"Live like a local" is a popular phrase these days, as the traditional tourist activities of hotels and landmarks are swapped-out in favor of B&B's and authentic experiences. Today, I've been tailing an England football fan around Moscow as he attempts to live like a local. Zander Walker, aged 26, from Birmingham, has travelled to Russia for the football, but he's also very keen on exploring his surroundings. He will be my "guide," and our first stop is breakfast.
As we reach the metro it is already quite clear that my guide for the day is far from a Russian local. Sticking out like a sore thumb with a St George flag draped round his shoulders, he stops to photograph the magnificent underground architecture of the Komsomolskaya metro station, before squinting at the Cyrillic metro map for directions.
An hour and a few wrong turns later, we arrive at our destination: The Izmailovo Kremlin.
The word "Kremlin" is often used interchangeably with the "Russian State" in international politics. But "Kremlin" actually stems from medieval Russia, referring to a citadel, or fortress.
There are Kremlins dotted around Russia; in Novgorod, Pskov, Smolesk, Rostov, Suzdal, Vladimir, Nizhny Novgorod and Yaroslavl. In Moscow, there are two: The famous governmental Kremlin on Red Square, but also the lesser known Izmailovo Kremlin in the northeast part of the city. Contrary to its name, Izmailovo was not built for protection, but as a marketplace and cultural center. Home to the bread museum and the vodka museum, Izmailovo is now a popular hotspot for tourists and locals alike. The market brims with souvenirs and traditional handcrafts. The stands are a festival of color, with Ushanka hats and Matryoshka Dolls lining the stalls. Barbeque smoke wafts between the stands, as sticks of meat and fish sit grilling on open air barbeques.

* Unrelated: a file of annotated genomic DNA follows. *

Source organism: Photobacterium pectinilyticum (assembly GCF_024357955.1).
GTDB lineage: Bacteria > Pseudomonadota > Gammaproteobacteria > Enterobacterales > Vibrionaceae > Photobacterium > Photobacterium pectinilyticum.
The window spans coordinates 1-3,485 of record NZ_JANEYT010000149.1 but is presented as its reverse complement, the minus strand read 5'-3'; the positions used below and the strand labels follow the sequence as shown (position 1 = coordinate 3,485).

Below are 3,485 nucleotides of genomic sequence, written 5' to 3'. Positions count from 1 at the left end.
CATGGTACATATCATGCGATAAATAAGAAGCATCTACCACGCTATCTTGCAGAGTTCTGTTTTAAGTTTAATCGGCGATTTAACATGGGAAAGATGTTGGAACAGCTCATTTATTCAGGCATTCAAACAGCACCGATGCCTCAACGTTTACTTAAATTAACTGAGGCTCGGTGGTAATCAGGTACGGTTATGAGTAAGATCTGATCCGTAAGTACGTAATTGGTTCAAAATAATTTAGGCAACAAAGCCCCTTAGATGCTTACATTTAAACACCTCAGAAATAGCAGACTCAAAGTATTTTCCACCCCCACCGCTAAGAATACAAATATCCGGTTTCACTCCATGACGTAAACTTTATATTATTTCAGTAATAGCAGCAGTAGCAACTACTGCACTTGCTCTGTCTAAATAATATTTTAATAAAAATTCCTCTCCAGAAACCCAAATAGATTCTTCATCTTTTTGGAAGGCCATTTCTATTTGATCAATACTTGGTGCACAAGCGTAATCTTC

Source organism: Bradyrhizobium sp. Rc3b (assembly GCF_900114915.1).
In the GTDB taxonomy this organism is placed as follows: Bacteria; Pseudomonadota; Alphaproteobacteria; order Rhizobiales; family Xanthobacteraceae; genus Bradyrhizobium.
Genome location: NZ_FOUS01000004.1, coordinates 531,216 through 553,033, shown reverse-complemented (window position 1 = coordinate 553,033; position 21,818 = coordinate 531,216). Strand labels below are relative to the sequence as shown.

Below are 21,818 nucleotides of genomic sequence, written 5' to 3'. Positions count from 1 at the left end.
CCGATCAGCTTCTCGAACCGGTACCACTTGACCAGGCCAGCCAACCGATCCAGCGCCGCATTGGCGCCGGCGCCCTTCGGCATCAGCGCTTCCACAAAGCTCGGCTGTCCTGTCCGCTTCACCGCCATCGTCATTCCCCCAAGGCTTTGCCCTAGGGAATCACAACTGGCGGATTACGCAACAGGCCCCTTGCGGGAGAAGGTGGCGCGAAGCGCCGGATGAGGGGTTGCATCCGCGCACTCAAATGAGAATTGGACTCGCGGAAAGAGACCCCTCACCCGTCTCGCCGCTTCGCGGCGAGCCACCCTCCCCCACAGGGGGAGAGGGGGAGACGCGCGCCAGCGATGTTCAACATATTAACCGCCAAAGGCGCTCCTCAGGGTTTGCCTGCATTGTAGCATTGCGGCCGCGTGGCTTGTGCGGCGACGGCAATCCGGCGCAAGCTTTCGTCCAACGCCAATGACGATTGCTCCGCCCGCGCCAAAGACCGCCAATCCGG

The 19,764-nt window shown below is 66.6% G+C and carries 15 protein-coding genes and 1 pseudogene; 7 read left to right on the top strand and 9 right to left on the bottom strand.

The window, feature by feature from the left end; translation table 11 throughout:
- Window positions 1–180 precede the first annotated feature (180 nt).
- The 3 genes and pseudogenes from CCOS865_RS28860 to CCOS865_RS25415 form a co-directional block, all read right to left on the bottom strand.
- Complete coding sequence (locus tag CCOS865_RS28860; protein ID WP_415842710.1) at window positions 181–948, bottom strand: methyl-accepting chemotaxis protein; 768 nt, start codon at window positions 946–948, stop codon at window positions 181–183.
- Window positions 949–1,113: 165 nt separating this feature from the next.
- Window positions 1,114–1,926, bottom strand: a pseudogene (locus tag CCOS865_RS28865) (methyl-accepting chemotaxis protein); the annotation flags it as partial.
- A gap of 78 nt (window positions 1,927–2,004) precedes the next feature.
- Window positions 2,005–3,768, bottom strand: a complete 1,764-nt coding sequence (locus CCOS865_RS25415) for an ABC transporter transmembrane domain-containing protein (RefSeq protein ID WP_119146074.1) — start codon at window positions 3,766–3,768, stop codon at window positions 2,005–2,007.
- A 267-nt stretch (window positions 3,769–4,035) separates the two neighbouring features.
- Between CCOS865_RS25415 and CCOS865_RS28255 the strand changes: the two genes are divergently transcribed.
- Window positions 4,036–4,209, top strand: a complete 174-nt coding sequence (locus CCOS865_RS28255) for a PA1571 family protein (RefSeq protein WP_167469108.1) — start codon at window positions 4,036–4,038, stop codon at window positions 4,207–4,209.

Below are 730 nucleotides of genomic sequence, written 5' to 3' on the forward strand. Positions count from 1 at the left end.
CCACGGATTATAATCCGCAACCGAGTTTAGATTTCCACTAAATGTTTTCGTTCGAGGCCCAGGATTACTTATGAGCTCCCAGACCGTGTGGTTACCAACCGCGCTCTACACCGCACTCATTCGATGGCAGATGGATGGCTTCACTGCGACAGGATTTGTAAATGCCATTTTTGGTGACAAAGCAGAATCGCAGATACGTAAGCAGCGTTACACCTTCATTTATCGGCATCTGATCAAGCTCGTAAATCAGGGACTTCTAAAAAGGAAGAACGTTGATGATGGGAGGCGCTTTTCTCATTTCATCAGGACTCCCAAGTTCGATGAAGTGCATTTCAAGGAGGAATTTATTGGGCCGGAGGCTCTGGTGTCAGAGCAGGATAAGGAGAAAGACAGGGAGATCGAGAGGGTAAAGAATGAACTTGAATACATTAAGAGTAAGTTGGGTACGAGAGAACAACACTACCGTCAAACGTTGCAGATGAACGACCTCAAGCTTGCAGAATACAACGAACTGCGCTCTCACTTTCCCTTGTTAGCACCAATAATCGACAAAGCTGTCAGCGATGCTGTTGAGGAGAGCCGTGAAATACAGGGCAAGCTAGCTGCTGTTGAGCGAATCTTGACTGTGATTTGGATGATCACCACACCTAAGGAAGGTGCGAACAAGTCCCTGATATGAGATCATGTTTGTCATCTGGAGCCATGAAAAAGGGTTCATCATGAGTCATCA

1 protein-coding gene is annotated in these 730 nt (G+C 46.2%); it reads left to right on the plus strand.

Zander Walker, my "live like a local" football fan, heads past the rows of Russian fish and straight to the kebabs. Six-hundred rubles later, breakfast is served, with a Russian beer to wash it down.
Breakfast at Izmailovo Kremlin, Moscow pic.twitter.com/TFKwu0Monj— Maud Start (@Maud_SputnikUk) July 5, 2018
When pondering on beautiful buildings in Moscow, the structure of St Basil's Cathedral, with it's confusing culmination of colors and spires, is normally the first to come to mind. The Izmailovo Kremlin, arguably, is even more impressive, with its Alice in Wonderland turrets and tiered domes glinting with their skins of colored tiles. The cultural-complex of Izmailovo is modelled after the fairy-tale depictions of Old Russia. Stepping into the wooden maze is like stepping back in time, or into some kind of surreal hyper-reality. "It's like being in Disneyland," says one tourist from Brazil, who did not expect to find herself in such a place when she followed her smartphone map to her hotel.
It really is like being in a fairy-tale, one made ever more bizarre by Zander Walker, who struts along the bridge atop the city, flag blowing about his person. Like a real local (ahem), he pauses to spend far too much on an Ushanka-hat. It's an item of clothing that Russian folk don't tend to wear in the city, much less in the summer time.
In the fashion of a good, well-meaning novice, Walker exits fairyland and traipses to Moscow's main Kremlin, on Red Square. We don't get any further than this, as a swarm of football fans (who aren't even trying to live like locals), queue up to take a photo with Zander and his flag. We're coming up to the fourteenth photo, with no end in sight and I no longer feel like a journalist, but an exploited photographer, so I call it a day.
Walker tips his Ushanka at me and walks off into the crowd to find some vodka, his tribute to St George billowing around him.